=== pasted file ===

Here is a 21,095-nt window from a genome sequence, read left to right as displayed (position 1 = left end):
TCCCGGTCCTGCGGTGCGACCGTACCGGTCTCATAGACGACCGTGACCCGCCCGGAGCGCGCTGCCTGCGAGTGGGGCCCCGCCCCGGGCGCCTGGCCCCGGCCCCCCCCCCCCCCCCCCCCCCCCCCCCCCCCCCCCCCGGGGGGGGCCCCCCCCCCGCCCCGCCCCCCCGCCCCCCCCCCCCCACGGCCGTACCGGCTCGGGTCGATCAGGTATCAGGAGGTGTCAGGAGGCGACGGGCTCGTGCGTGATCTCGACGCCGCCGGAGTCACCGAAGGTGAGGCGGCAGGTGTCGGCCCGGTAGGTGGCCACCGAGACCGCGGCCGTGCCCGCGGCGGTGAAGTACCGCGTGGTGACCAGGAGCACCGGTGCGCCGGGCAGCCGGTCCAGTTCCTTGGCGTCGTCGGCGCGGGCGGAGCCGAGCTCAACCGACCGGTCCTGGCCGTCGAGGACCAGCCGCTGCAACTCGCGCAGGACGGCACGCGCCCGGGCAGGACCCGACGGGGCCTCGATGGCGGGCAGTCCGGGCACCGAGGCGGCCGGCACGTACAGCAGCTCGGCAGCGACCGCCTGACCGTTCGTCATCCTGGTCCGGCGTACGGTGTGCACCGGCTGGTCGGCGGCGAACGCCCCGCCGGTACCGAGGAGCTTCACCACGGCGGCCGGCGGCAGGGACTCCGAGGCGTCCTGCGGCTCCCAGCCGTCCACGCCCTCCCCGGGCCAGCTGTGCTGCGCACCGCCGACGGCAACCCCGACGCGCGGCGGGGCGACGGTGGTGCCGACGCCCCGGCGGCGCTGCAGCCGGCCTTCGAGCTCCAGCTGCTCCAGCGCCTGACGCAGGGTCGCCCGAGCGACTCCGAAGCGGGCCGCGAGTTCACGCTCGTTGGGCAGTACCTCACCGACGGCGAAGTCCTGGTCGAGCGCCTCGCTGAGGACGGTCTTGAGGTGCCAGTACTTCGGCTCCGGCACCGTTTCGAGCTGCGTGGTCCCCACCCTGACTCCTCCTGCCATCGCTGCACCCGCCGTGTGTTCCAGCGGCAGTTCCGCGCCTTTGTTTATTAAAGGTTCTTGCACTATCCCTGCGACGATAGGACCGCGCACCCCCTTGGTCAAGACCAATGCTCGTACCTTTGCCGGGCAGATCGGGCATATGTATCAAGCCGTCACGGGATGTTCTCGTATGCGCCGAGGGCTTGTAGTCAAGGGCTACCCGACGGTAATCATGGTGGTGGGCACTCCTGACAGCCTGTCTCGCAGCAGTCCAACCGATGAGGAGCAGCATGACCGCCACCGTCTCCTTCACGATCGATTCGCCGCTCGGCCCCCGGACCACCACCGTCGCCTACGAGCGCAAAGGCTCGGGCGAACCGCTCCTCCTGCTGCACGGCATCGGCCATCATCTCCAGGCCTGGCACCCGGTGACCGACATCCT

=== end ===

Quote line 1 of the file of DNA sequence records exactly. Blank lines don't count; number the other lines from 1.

Here is a 21,095-nt window from a genome sequence, read left to right as displayed (position 1 = left end):